About an hour off the coast of the city of Mumbai, a small island in the sea if Oman is home to a series of stunning temple-caves. Nobody is quite sure who carved the Elephanta Caves of Elephanta Island, other than the fact that they worshiped the Hindu god Shiva. In fact, according to Wikipedia the local legend is that the caves “are not man-made,” but rather were carved by heroes from Hindu epics or perhaps by a powerful demon who was devoted to Shiva.
More down-to-earth theories credit the kingdom of the Konkan Mauryas or the Kalacuris. Whoever built them, the caves themselves are amazing. Surrounded by lush, tropical foliage, the caves form a cool, dark, retreat. Inside, intricate carvings and statues loom in the shadows. Unfortunately, many of them were damaged when the Portuguese took control of the island in 16th century. The Portuguese were ones who gave this island the name “Elephanta Island,” after a statue of elephant they found there. However, they apparently had no qualms about using the statues in the caves for target practice.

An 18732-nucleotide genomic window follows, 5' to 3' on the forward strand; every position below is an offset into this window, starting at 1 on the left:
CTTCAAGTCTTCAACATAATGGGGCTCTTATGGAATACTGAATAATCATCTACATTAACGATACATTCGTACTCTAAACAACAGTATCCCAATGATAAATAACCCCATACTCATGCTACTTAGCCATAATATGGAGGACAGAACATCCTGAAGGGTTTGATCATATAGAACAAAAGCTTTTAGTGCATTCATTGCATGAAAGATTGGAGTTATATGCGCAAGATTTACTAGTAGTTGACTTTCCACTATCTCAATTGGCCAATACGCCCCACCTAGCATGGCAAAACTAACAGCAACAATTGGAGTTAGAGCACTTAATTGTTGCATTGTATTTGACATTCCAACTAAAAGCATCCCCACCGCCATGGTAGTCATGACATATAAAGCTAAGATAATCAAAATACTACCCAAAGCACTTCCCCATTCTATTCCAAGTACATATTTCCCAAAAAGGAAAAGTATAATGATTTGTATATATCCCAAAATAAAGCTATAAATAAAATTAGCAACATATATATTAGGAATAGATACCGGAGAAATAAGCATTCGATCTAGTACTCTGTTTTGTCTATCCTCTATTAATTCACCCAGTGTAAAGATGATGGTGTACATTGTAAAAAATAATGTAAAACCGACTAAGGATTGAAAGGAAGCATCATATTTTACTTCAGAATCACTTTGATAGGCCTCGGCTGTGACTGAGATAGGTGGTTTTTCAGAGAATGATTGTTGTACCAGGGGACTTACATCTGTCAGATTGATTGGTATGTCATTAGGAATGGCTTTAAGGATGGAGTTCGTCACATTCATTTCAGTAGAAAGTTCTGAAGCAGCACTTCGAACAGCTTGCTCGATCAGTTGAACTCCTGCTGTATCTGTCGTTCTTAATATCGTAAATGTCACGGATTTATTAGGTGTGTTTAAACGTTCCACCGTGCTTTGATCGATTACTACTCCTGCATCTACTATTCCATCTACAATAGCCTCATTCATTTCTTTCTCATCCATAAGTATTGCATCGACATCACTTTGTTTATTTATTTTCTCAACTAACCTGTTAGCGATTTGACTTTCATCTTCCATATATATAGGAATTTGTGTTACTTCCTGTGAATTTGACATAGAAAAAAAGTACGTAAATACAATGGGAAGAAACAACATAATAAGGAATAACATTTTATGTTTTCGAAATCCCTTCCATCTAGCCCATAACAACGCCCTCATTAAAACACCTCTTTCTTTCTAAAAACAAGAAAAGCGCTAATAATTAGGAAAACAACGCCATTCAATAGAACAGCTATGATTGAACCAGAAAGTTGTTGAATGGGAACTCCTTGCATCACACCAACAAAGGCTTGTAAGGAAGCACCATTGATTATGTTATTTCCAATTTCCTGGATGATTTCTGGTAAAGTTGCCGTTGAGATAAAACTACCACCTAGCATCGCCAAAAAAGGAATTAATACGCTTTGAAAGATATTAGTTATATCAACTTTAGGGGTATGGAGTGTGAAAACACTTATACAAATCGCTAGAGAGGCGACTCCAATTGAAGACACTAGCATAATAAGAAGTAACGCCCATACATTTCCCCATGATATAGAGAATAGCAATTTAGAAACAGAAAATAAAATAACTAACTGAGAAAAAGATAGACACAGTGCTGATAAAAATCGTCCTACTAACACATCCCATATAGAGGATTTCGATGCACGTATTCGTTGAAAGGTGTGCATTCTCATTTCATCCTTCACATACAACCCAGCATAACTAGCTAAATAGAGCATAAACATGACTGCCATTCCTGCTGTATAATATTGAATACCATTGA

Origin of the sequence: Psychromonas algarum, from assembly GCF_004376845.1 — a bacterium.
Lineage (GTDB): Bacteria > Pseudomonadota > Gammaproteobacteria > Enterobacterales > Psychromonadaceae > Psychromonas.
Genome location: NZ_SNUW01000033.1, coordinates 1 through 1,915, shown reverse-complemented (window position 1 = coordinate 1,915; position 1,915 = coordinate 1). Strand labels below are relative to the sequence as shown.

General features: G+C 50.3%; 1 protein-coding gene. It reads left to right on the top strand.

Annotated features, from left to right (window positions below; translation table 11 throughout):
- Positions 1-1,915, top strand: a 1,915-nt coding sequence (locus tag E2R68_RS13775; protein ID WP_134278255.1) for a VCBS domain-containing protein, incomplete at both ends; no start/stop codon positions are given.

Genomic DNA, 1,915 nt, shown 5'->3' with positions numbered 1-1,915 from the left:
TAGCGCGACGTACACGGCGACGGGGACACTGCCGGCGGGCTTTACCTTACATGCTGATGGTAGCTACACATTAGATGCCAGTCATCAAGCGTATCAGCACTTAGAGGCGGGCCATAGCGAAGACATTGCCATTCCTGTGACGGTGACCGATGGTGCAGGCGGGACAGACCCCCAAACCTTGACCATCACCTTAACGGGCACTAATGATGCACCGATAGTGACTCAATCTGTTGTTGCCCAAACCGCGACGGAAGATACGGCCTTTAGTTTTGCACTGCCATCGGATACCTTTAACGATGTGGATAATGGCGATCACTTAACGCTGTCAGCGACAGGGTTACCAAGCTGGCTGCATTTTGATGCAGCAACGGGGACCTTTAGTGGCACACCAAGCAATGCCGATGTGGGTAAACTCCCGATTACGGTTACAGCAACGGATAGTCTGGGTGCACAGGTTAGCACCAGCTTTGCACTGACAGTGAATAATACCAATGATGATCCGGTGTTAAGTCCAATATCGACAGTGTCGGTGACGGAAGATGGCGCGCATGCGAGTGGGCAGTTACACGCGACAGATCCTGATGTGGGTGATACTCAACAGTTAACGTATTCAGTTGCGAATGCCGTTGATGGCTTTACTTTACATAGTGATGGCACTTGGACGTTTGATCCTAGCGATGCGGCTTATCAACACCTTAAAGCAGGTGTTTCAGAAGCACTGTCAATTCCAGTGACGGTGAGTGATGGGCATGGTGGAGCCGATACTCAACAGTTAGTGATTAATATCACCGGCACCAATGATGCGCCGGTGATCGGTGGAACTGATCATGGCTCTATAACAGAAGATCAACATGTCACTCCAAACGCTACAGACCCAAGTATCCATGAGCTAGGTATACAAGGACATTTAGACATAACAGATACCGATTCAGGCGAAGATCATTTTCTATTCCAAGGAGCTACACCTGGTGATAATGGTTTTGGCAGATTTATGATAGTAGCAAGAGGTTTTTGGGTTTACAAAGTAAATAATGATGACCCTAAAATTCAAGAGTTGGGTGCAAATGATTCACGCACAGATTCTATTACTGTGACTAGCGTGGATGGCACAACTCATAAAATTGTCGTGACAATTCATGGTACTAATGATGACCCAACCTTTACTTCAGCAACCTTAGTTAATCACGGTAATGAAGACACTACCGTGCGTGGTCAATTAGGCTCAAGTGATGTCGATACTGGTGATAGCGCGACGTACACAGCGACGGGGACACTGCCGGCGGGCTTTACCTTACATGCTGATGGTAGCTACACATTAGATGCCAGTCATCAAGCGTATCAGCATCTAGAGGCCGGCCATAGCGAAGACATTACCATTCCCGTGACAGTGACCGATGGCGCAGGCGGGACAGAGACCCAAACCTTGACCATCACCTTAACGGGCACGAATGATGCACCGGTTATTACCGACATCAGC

Even so, the artwork that remains is definitely worth a visit. The crown jewel of Elephanta Island is the Trimurti, a three-headed sculpture of Shiva that Wikipedia describes as a “masterpiece of Gupta-Chalukyan art.”
Describing the Elephanta Caves, UNESCO says that “here, Indian art has found one of its most perfect expressions, particularly the huge high reliefs in the main cave.”
To visit Elephanta Island, you’ll need an Indian visa before you can leave. If you are traveling as a tourist, see Indian Visa Requirements for Tourists.
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